Background: The golden standard of Hirschsprung's disease diagnosis is through a histopathological examination of the aganglionic site. The significance of serum acetylcholinesterase (AChE) immunohistochemistry for diagnosing Hirschsprung's disease has been widely accepted. However, the study of serum AChE levels in Hirschsprung's disease patients is still scarce. We aimed to examine the serum levels of AChE in individuals with Hirschsprung's disease.
Methods: An analytical observational study with a cross sectional design was conducted on 29 patients with Hirschsprung's disease. We divided the patients into two groups: 14 in Hirschsprung's disease group and 15 in the control group. Serum AChE level was measured using the enzyme-linked immunosorbent assay (ELISA) method. The optimal cut-off value for detecting Hirschsprung’s disease was determined using the ROC analysis.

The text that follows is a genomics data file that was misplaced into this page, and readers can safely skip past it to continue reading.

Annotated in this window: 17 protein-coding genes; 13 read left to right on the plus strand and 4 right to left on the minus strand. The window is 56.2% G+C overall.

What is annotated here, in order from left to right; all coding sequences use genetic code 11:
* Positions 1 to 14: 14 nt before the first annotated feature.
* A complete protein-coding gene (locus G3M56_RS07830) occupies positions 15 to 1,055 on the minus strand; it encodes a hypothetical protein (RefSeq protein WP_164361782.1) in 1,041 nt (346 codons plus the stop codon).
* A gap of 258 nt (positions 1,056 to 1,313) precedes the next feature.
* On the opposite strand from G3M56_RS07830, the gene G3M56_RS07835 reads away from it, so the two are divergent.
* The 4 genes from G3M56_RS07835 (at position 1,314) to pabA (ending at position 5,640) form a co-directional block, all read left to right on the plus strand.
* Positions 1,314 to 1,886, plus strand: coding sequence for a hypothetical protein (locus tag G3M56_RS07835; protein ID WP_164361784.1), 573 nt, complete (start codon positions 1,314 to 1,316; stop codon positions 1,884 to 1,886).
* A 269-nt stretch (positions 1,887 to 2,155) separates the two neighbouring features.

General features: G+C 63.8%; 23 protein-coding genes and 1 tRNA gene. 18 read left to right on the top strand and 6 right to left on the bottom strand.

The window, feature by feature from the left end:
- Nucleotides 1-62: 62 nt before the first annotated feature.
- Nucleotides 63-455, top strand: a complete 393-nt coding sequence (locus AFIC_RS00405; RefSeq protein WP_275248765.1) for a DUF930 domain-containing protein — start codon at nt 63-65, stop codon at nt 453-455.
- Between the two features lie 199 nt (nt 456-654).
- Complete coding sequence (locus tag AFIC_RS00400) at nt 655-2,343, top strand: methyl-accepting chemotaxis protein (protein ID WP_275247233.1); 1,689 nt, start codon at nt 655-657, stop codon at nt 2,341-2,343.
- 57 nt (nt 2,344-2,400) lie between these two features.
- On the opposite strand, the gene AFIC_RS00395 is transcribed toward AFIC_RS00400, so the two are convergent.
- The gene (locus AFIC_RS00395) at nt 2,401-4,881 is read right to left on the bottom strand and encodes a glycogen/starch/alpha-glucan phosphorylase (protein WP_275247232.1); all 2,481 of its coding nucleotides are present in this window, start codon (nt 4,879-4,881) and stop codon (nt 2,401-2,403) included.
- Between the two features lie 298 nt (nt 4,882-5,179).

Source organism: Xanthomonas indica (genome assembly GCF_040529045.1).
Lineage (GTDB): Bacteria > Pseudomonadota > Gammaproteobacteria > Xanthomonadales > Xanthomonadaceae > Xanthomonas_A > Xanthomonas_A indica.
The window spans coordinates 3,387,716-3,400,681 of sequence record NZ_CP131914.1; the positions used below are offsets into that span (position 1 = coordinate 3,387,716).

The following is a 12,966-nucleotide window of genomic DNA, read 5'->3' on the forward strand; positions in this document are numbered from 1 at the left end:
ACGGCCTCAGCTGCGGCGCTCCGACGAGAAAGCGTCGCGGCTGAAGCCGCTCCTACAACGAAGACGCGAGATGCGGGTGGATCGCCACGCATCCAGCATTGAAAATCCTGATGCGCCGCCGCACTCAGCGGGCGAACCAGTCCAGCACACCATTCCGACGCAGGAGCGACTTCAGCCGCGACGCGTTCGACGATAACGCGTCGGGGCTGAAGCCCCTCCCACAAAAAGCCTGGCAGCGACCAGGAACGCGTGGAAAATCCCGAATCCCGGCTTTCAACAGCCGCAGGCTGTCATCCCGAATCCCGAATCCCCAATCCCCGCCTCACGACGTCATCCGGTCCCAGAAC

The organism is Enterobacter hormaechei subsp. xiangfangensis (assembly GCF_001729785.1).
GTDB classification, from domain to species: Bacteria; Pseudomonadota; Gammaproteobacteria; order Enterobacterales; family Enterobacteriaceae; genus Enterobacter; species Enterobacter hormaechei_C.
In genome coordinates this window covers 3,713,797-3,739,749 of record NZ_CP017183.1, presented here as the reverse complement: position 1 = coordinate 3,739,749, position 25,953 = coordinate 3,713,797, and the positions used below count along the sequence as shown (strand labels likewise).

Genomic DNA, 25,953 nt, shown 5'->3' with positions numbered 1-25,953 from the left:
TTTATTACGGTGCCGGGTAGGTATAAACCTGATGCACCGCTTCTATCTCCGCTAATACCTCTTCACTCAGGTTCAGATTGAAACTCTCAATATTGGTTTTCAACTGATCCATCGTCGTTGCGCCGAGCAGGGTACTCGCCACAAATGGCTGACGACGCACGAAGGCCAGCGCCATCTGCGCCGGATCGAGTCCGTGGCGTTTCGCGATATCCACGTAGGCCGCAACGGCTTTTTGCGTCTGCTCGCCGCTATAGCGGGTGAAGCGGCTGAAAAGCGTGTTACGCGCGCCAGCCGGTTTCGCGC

Results: The prevalence of Hirschsprung was higher in males than in females. The average AChE level in the Hirschsprung group was 95.89 ± 51.11 Units/mL, while the average level of AChE in the control group was 44.45 ± 33.40 Units/mL. The optimal cut-off value was 46.615 Units/mL. We found that this study's sensitivity, specificity, positive predictive value, negative predictive value, and accuracy values were 83.3%, 70.6%, 66.7%, 85.7%, and 75.9%, respectively. There was a significant relationship between serum AChE levels and Hirschsprung's disease (p=0.004).
Conclusion: The AChE levels in blood serum can be used as an alternative diagnostic parameter for Hirschsprung's disease. Patients with Hirschsprung's disease had higher serum AChE levels than patients without Hirschsprung's disease.